Princess Diana Dies – HISTORY
Shortly after midnight on August 31, 1997, Diana, Princess of Wales – affectionately known as “the People’s Princess” – died in a car accident in Paris. She was 36 years old. Her boyfriend, Egyptian-born socialite Dodi Fayed, and the driver of the car, Henri Paul, are also dead.
Princess Diana was one of the most popular public figures in the world. Her death was greeted with a wave of sorrow. Mourners immediately started visiting Kensington Palace, leaving bouquets at the house where the Princess, also known as Lady Di, would never return. Piles of flowers reached about 30 feet from the palace gate.
Diana and Dodi – who were on vacation on the French Riviera – arrived in Paris earlier the day before. They left the Ritz Paris just after midnight, intending to go to Dodi’s apartment on rue Arsène Houssaye. As soon as they left the hotel, a swarm of motorcycle paparazzi began to aggressively follow their car. About three minutes later, the driver lost control and crashed into a pillar at the entrance to the Pont de l’Alma tunnel.
Dodi and the driver were pronounced dead at the scene. Diana was transported to the Pitié-Salpêtrière hospital and declared dead at 6 a.m. (A fourth passenger, Diana’s bodyguard Trevor Rees-Jones, was seriously injured but survived.) Diana’s ex-husband Prince Charles, along with her sisters and other royals , arrived in Paris that morning. Diana’s body was then taken back to London.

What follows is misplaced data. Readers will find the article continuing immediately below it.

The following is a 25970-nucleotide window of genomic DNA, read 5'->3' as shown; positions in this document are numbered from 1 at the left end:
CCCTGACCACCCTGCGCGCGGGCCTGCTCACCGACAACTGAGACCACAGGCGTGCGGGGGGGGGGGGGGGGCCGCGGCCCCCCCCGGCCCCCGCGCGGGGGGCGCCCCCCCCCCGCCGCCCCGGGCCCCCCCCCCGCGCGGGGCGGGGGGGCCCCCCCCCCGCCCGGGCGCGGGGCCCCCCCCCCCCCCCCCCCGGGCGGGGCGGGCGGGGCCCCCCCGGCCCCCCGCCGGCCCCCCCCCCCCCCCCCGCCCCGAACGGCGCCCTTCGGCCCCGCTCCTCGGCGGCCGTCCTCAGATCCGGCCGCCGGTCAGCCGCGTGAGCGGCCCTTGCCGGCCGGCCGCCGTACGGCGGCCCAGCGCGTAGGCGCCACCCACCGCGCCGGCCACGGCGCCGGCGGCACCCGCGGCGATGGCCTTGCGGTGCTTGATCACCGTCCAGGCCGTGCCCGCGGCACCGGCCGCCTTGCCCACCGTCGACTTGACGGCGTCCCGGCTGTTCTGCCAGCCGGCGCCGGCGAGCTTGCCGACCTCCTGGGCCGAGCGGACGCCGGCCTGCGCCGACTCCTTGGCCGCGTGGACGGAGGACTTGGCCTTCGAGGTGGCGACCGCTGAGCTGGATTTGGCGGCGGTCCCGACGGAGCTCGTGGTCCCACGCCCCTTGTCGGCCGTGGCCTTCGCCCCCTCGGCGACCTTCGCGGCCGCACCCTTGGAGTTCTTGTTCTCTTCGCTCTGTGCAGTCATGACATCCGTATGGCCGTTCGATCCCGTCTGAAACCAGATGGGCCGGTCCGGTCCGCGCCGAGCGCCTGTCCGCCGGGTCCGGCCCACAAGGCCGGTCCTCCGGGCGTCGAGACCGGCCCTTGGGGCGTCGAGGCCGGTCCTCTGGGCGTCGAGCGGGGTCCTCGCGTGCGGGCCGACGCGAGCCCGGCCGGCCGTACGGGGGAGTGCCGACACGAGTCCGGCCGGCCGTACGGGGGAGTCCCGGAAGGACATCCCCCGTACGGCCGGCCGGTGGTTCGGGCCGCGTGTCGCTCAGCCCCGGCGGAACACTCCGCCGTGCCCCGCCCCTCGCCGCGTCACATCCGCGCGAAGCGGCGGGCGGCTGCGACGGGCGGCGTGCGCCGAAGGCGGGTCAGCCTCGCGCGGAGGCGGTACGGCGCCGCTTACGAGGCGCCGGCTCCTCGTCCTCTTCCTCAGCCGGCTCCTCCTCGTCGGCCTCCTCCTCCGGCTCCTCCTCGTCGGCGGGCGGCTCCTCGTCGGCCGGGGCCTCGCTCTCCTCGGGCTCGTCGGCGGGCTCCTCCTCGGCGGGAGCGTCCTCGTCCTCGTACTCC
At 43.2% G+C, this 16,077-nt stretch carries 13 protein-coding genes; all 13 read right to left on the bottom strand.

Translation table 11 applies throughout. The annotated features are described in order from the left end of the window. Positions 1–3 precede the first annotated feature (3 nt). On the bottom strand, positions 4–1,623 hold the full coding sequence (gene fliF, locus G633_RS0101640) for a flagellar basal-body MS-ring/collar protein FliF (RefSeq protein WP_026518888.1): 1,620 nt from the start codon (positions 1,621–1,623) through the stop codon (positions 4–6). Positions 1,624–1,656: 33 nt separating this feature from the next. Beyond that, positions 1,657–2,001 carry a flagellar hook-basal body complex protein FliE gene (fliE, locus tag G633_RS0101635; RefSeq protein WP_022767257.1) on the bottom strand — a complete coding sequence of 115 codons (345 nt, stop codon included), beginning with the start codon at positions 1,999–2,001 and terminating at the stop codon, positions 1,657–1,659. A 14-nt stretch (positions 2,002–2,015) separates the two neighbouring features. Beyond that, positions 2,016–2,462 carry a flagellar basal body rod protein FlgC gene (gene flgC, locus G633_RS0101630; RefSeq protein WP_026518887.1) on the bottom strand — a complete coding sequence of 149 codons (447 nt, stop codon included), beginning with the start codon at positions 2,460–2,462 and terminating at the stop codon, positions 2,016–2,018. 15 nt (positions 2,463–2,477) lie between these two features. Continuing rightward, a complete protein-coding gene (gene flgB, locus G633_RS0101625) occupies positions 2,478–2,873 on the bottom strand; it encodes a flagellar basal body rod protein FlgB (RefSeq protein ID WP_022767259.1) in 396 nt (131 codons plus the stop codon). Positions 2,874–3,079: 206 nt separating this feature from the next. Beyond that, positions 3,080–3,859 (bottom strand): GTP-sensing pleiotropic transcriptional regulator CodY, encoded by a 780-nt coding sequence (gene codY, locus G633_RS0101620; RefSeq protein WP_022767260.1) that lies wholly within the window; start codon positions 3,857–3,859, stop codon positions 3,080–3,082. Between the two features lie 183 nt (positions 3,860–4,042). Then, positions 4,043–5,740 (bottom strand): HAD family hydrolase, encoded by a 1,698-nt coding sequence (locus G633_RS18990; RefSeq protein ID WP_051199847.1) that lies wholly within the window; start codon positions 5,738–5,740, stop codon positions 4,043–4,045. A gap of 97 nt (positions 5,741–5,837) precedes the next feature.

Like much of his life, his death was a full-fledged media sensation and the subject of many conspiracy theories. At first, the paparazzi stalking the car were charged with the accident, but later it was revealed that the driver was under the influence of alcohol and prescription drugs. An official investigation concluded that the paparazzi did not cause the collision.
Diana’s funeral in London on September 6 was attended by more than 2 billion people. She is survived by her two sons, Prince William, who was 15 at the time, and Prince Harry, who was 12.
READ MORE: Remembering Princess Diana: How the People’s Princess Changed the World